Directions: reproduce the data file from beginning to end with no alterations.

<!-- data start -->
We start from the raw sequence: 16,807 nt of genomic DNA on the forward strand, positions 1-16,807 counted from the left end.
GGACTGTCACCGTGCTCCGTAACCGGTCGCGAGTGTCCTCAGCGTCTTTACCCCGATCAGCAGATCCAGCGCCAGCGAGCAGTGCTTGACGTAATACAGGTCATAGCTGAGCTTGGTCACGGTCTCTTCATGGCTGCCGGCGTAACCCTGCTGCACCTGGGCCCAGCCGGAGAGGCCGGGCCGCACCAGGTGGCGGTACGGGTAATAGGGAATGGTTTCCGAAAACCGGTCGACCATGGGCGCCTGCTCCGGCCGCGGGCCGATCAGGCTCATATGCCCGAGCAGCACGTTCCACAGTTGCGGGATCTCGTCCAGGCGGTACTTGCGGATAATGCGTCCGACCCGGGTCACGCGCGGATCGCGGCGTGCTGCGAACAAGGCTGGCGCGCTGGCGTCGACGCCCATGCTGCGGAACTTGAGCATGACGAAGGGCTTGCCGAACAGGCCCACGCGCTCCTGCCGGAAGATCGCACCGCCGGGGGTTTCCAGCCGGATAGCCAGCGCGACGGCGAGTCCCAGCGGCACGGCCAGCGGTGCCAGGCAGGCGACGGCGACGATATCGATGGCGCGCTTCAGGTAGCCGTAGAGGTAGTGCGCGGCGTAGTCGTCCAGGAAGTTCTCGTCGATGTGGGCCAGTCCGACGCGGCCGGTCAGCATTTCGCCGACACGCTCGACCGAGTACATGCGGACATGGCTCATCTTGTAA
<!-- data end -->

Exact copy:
We start from the raw sequence: 16,807 nt of genomic DNA on the forward strand, positions 1-16,807 counted from the left end.
GGACTGTCACCGTGCTCCGTAACCGGTCGCGAGTGTCCTCAGCGTCTTTACCCCGATCAGCAGATCCAGCGCCAGCGAGCAGTGCTTGACGTAATACAGGTCATAGCTGAGCTTGGTCACGGTCTCTTCATGGCTGCCGGCGTAACCCTGCTGCACCTGGGCCCAGCCGGAGAGGCCGGGCCGCACCAGGTGGCGGTACGGGTAATAGGGAATGGTTTCCGAAAACCGGTCGACCATGGGCGCCTGCTCCGGCCGCGGGCCGATCAGGCTCATATGCCCGAGCAGCACGTTCCACAGTTGCGGGATCTCGTCCAGGCGGTACTTGCGGATAATGCGTCCGACCCGGGTCACGCGCGGATCGCGGCGTGCTGCGAACAAGGCTGGCGCGCTGGCGTCGACGCCCATGCTGCGGAACTTGAGCATGACGAAGGGCTTGCCGAACAGGCCCACGCGCTCCTGCCGGAAGATCGCACCGCCGGGGGTTTCCAGCCGGATAGCCAGCGCGACGGCGAGTCCCAGCGGCACGGCCAGCGGTGCCAGGCAGGCGACGGCGACGATATCGATGGCGCGCTTCAGGTAGCCGTAGAGGTAGTGCGCGGCGTAGTCGTCCAGGAAGTTCTCGTCGATGTGGGCCAGTCCGACGCGGCCGGTCAGCATTTCGCCGACACGCTCGACCGAGTACATGCGGACATGGCTCATCTTGTAA